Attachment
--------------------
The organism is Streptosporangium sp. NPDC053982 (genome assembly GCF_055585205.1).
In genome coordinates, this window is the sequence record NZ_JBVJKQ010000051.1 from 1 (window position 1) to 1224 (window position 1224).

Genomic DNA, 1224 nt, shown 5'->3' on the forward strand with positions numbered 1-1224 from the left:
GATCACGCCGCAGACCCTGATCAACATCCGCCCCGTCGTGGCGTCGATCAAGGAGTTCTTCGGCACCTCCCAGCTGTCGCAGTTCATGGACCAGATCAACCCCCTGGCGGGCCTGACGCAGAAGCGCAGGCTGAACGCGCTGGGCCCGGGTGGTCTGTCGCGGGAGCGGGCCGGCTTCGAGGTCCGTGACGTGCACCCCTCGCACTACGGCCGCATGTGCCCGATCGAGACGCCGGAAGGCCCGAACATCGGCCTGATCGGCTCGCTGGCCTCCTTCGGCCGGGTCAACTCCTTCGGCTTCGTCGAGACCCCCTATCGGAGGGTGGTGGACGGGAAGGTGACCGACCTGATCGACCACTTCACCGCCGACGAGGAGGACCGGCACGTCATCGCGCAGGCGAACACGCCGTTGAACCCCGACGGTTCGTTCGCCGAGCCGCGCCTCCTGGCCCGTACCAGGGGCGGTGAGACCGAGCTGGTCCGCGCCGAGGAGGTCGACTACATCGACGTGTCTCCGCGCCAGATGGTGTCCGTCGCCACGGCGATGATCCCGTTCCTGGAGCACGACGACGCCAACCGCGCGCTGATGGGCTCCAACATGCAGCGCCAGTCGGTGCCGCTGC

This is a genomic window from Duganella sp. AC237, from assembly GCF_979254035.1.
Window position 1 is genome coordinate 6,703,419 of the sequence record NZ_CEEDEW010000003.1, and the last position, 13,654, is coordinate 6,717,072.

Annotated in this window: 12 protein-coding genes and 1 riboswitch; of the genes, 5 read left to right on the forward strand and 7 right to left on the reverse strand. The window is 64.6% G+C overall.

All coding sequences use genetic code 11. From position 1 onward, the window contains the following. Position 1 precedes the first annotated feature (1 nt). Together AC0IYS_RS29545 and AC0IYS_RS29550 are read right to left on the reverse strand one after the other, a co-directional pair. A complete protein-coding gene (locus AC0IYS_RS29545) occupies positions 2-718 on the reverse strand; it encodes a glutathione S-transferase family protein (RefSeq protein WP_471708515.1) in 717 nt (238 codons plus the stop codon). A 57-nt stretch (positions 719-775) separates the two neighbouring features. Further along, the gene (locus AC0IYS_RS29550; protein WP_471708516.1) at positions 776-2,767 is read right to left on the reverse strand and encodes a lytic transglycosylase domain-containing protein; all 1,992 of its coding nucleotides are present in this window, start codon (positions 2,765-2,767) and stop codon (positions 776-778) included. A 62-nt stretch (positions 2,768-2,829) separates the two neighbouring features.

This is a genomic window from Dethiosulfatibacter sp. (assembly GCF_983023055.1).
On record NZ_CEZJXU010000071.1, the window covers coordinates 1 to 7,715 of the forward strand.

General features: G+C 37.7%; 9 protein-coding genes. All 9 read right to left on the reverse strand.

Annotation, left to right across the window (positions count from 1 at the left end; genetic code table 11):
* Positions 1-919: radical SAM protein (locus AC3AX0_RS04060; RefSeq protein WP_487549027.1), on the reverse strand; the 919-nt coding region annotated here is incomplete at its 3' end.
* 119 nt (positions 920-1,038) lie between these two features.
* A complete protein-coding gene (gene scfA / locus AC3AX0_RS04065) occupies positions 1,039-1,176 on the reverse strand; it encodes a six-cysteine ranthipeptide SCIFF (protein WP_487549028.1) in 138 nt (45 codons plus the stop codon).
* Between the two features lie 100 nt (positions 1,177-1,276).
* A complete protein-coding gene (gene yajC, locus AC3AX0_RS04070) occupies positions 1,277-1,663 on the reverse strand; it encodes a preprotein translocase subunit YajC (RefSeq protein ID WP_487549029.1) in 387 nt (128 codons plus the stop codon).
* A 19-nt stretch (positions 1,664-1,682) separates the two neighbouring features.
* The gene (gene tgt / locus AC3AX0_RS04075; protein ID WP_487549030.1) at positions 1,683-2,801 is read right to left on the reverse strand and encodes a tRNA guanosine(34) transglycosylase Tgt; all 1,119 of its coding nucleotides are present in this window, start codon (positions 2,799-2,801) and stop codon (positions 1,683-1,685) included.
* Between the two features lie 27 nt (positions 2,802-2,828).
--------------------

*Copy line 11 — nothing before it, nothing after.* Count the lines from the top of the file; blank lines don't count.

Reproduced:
General features: G+C 37.7%; 9 protein-coding genes. All 9 read right to left on the reverse strand.